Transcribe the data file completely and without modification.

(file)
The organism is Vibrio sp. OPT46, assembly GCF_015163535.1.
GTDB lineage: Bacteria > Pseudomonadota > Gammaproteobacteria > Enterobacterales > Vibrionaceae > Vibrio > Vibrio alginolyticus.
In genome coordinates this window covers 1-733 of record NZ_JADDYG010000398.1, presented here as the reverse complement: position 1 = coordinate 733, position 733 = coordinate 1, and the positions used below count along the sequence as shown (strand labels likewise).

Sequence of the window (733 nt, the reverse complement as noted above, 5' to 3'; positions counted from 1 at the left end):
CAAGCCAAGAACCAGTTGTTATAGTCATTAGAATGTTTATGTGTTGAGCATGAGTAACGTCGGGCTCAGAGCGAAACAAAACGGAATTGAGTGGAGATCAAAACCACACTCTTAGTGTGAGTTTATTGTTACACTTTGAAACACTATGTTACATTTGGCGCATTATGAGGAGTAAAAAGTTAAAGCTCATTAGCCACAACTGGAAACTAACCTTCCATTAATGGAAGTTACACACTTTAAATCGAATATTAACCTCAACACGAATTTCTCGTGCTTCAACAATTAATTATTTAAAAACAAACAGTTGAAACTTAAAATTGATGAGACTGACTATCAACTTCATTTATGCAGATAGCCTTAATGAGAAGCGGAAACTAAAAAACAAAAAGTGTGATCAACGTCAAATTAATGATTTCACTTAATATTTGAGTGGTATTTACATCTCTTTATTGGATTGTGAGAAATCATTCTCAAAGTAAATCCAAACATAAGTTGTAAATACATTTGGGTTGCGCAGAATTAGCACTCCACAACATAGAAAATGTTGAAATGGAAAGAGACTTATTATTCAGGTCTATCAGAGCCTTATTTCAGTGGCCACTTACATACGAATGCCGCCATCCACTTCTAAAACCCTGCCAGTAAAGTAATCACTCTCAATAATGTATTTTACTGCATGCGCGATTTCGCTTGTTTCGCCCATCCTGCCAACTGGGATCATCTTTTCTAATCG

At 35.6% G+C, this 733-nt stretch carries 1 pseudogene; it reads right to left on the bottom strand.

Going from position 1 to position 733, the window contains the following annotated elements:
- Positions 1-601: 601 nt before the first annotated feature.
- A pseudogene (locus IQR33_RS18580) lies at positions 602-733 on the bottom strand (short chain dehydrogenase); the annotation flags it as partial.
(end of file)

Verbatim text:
The organism is Vibrio sp. OPT46, assembly GCF_015163535.1.
GTDB lineage: Bacteria > Pseudomonadota > Gammaproteobacteria > Enterobacterales > Vibrionaceae > Vibrio > Vibrio alginolyticus.
In genome coordinates this window covers 1-733 of record NZ_JADDYG010000398.1, presented here as the reverse complement: position 1 = coordinate 733, position 733 = coordinate 1, and the positions used below count along the sequence as shown (strand labels likewise).

Sequence of the window (733 nt, the reverse complement as noted above, 5' to 3'; positions counted from 1 at the left end):
CAAGCCAAGAACCAGTTGTTATAGTCATTAGAATGTTTATGTGTTGAGCATGAGTAACGTCGGGCTCAGAGCGAAACAAAACGGAATTGAGTGGAGATCAAAACCACACTCTTAGTGTGAGTTTATTGTTACACTTTGAAACACTATGTTACATTTGGCGCATTATGAGGAGTAAAAAGTTAAAGCTCATTAGCCACAACTGGAAACTAACCTTCCATTAATGGAAGTTACACACTTTAAATCGAATATTAACCTCAACACGAATTTCTCGTGCTTCAACAATTAATTATTTAAAAACAAACAGTTGAAACTTAAAATTGATGAGACTGACTATCAACTTCATTTATGCAGATAGCCTTAATGAGAAGCGGAAACTAAAAAACAAAAAGTGTGATCAACGTCAAATTAATGATTTCACTTAATATTTGAGTGGTATTTACATCTCTTTATTGGATTGTGAGAAATCATTCTCAAAGTAAATCCAAACATAAGTTGTAAATACATTTGGGTTGCGCAGAATTAGCACTCCACAACATAGAAAATGTTGAAATGGAAAGAGACTTATTATTCAGGTCTATCAGAGCCTTATTTCAGTGGCCACTTACATACGAATGCCGCCATCCACTTCTAAAACCCTGCCAGTAAAGTAATCACTCTCAATAATGTATTTTACTGCATGCGCGATTTCGCTTGTTTCGCCCATCCTGCCAACTGGGATCATCTTTTCTAATCG

At 35.6% G+C, this 733-nt stretch carries 1 pseudogene; it reads right to left on the bottom strand.

Going from position 1 to position 733, the window contains the following annotated elements:
- Positions 1-601: 601 nt before the first annotated feature.
- A pseudogene (locus IQR33_RS18580) lies at positions 602-733 on the bottom strand (short chain dehydrogenase); the annotation flags it as partial.